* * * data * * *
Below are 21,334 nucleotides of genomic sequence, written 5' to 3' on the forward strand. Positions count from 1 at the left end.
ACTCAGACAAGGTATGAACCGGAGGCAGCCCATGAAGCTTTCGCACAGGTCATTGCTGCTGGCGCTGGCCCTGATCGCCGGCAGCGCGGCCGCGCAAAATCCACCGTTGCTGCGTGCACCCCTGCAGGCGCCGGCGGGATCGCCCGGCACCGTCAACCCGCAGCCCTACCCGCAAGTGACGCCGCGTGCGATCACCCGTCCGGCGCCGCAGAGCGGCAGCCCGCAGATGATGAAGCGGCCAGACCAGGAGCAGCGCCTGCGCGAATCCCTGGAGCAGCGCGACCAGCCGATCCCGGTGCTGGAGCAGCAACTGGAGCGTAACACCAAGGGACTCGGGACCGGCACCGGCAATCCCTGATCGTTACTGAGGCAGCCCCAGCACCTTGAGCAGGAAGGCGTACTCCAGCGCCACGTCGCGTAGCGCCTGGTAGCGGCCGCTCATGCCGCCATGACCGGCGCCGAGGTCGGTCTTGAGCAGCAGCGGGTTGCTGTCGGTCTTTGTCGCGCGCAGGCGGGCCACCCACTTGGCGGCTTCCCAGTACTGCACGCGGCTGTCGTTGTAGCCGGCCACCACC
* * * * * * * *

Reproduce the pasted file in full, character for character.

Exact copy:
Below are 21,334 nucleotides of genomic sequence, written 5' to 3' on the forward strand. Positions count from 1 at the left end.
ACTCAGACAAGGTATGAACCGGAGGCAGCCCATGAAGCTTTCGCACAGGTCATTGCTGCTGGCGCTGGCCCTGATCGCCGGCAGCGCGGCCGCGCAAAATCCACCGTTGCTGCGTGCACCCCTGCAGGCGCCGGCGGGATCGCCCGGCACCGTCAACCCGCAGCCCTACCCGCAAGTGACGCCGCGTGCGATCACCCGTCCGGCGCCGCAGAGCGGCAGCCCGCAGATGATGAAGCGGCCAGACCAGGAGCAGCGCCTGCGCGAATCCCTGGAGCAGCGCGACCAGCCGATCCCGGTGCTGGAGCAGCAACTGGAGCGTAACACCAAGGGACTCGGGACCGGCACCGGCAATCCCTGATCGTTACTGAGGCAGCCCCAGCACCTTGAGCAGGAAGGCGTACTCCAGCGCCACGTCGCGTAGCGCCTGGTAGCGGCCGCTCATGCCGCCATGACCGGCGCCGAGGTCGGTCTTGAGCAGCAGCGGGTTGCTGTCGGTCTTTGTCGCGCGCAGGCGGGCCACCCACTTGGCGGCTTCCCAGTACTGCACGCGGCTGTCGTTGTAGCCGGCCACCACC